Friday, June 24, 2011

Local Chefs Opening New Restaurants...

I've been meaning to publish this story for a few days now, and the news that Richard Blais will be opening in Midtown makes this post even more relevant.

Richard Blais, through his business Trail Blais, will partner with Atlanta-based Concentrics Restaurants in opening an as-yet-unnamed eatery at 75 Fifth Street in Midtown. Interestingly, Blais previously operated his own restaurant, BLAIS, on East Paces Ferry Road in Buckhead in 2004, but it closed after less than a year. (Preceded by, and followed by, a number of failures, the space has been Buckhead Bottle Bar for about a year now.) Blais's failure was, of course, before he became a household name, as a result of his his multiple appearances on Top Chef. This new concept comes on the heels of his Top Chef All-Stars win earlier this year, and word that his new Hot Dog concept, HD - Haute Doggery will open later this year in Poncey-Highland.

Blais worked as Executive Chef at ONE Midtown Kitchen in 2005, helping the restaurant earn a rare Four Star review in the Atlanta Journal-Constitution. ONE Midtown Kitchen is one of Concentrics Restaurants most popular concepts, and was surely a good time for Blais. In 2006,he competed on Iron Chef America and in 2008, on the 4th season of Top Chef. After gaining popularity and returning to Atlanta, Blais was hired by Tom Catherall of Atlanta-based Here-to-Serve Restaurants as Executive Chef at Home. Home was Catherall's southern themed restaurant in what had been Posh and before that, Seeger's, from famed chef Gunter Seeger. Home opened in early 2008, and was wildly popular, so much so, it was said that reservations had to be requested weeks in advance. It was clear Blais's presence at the restaurant was a large part of its success. By August, he seemed to be in the restaurant less and less, and resigned the post in September, with the restaurant re-concepted not long afterward.

I may not be a fan of Blais, but there is no denying he is talented and is a draw. He single- handedly made Home the success that it was, and has a national fan base with over 108,000 followers on Twitter. But I have a simple question: with so many options in Atlanta, so many opportunities, why opt to take over a space notorious for restaurant failure? Why not open in Atlantic Station or Buckhead Atlanta?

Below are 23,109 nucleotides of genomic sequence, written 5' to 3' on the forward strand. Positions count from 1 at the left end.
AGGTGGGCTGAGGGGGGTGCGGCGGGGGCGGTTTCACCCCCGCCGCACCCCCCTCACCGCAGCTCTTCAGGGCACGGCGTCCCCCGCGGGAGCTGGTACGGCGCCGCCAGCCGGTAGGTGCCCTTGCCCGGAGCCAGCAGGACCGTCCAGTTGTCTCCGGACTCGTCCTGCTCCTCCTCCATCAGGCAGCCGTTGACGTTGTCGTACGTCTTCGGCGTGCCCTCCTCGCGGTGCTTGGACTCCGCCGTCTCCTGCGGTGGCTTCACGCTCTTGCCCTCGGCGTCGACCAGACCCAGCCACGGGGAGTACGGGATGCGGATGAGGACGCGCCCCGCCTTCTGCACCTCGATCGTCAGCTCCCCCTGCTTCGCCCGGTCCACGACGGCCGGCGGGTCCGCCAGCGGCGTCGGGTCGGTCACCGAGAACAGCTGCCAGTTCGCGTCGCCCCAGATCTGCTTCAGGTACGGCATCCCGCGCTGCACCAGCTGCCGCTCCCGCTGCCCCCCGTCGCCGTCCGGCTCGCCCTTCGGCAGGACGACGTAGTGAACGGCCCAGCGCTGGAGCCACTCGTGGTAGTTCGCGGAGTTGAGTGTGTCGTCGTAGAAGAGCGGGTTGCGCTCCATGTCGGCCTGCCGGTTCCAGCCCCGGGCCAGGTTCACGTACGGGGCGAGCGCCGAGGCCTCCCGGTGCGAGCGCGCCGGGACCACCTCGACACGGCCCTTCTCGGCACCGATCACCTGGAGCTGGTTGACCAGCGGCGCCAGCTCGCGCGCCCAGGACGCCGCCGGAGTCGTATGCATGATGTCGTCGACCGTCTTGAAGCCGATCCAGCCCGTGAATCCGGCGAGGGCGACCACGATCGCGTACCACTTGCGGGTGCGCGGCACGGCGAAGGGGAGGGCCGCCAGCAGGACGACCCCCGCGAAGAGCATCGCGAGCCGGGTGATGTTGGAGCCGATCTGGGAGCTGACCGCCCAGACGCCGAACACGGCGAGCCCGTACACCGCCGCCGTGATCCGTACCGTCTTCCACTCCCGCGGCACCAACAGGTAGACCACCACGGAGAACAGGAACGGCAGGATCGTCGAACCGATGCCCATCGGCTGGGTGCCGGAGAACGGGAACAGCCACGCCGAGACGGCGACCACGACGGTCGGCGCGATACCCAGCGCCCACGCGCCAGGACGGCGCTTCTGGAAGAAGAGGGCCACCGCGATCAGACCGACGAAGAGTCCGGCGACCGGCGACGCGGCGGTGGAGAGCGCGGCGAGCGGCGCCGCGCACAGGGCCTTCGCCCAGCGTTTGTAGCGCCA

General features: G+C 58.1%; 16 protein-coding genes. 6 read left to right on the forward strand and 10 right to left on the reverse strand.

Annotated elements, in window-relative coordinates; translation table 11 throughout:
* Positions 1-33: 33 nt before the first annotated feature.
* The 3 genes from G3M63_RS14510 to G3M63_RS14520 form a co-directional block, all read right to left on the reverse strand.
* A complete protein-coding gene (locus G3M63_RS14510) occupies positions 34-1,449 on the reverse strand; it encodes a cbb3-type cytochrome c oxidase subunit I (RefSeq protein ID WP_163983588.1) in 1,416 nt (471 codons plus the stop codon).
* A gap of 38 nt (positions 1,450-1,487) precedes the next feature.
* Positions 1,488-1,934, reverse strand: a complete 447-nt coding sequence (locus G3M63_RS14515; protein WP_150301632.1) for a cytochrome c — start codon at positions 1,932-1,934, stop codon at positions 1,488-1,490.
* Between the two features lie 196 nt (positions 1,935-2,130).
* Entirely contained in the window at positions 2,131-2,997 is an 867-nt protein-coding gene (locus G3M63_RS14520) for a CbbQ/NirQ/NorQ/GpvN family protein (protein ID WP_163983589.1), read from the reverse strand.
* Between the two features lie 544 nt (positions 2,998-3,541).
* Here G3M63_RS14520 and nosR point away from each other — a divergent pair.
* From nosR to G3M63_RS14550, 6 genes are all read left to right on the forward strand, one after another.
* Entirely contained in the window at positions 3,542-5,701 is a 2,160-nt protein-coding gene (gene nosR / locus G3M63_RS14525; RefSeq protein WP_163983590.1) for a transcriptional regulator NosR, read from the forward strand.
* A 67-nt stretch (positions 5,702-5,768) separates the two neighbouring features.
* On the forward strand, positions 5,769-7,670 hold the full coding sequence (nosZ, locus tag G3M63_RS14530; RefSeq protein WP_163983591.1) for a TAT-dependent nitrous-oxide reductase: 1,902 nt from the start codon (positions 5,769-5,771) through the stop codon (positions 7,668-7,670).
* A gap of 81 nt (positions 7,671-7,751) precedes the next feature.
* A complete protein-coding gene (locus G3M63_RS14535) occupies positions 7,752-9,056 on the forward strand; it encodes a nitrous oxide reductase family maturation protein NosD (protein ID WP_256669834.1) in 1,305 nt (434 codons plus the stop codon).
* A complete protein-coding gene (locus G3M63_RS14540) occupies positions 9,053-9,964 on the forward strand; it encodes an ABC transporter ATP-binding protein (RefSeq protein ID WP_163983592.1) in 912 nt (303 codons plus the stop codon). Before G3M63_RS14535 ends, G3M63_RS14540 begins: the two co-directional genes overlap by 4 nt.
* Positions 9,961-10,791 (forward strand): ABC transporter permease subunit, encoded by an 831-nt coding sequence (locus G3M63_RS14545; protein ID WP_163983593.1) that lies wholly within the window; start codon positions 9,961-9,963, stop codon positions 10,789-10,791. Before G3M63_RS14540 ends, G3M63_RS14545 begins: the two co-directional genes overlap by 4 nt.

If Mark Toro of North American Properies and Den Oliver of OliverMcMcmillan are serious about this local crap they are pitching, why is Blais not opening in one of those projects? He opted to take over what I and many others would consider a problematic, if not cursed, restaurant space that has seen both The Globe, and more recently, Waterhaven close. While the Globe is clearly missed more than Waterhaven, they both had better than average food, but had to deal with a largely college (Georgia Tech) clientele and dreadful deck parking.

Streets of Buckhead, or Atlanta Buckhead, as it's now known, is banking on getting local restaurateurs and retailers to open in the project. Mark Toro of North American Properties has the same hope... a pipe dream if you ask me. Kevin Rathbun, Scott Serpas, Ann Quatrano and countless others have all left Buckhead to develop their concepts in their own 'hoods. Kevin Rathbun, a Buckhead Life alum, left the Buckhead Diner in 2003 and recently celebrated his 7th anniversary in Inman Park where he now operates three concepts: Rathbun's, Kevin Rathbun Steak, and Krog Bar. It was his first restaurant that laid the foundation for the dining destination that the area has become.

Likewise, Ann left her original Bacchanalia location on Piedmont to open in West Midtown. At that point, there were far fewer restaurants and far less interest around Huff and Howell Mill Roads. Today Ford Fry's JCT, Miller Union and many others call West Midtown home. Ford Fry, for that matter, IS opening a second restaurant, No. 246, in Decatur, the polar opposite of Atlantic Station. To think that these chefs would be willing or eager to return to Buckhead, or heaven forbid, open in Atlantic Station, is almost laughable. Atlantic Station, for one, represents everything these chefs have left. It's generic, bland and un-neighborhood like in look and feel.